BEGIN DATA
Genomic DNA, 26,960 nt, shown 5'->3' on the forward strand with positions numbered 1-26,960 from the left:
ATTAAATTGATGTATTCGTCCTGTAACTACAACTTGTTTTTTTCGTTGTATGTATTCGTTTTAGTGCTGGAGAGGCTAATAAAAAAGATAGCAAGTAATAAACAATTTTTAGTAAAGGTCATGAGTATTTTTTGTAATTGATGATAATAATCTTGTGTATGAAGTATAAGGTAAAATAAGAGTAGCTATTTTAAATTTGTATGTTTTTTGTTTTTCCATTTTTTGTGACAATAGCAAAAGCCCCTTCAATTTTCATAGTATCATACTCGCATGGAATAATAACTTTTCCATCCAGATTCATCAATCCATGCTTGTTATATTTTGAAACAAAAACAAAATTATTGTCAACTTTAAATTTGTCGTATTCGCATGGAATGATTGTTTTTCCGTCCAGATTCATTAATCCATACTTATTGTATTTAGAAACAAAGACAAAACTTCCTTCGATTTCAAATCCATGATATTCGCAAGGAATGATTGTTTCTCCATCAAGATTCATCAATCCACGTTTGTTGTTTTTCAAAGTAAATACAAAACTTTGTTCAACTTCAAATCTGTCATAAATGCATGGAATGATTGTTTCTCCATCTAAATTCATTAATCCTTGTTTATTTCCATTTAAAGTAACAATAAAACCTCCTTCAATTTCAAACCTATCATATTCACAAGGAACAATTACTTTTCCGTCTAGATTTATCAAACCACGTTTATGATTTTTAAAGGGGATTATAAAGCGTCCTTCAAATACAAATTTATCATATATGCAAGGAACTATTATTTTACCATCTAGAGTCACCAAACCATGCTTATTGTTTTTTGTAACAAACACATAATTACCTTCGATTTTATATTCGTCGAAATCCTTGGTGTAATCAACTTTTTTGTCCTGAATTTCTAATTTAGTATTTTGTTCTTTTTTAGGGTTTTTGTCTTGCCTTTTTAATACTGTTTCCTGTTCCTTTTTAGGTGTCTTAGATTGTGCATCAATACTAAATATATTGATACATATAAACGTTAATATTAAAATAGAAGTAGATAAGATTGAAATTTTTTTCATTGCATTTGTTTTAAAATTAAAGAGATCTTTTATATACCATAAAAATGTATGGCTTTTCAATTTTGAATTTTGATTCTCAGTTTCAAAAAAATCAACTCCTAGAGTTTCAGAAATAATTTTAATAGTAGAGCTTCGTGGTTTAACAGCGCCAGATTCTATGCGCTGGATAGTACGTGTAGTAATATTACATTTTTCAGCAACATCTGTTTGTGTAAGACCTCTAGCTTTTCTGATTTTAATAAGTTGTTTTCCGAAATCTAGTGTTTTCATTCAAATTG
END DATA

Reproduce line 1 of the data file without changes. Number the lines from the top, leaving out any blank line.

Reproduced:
Genomic DNA, 26,960 nt, shown 5'->3' on the forward strand with positions numbered 1-26,960 from the left: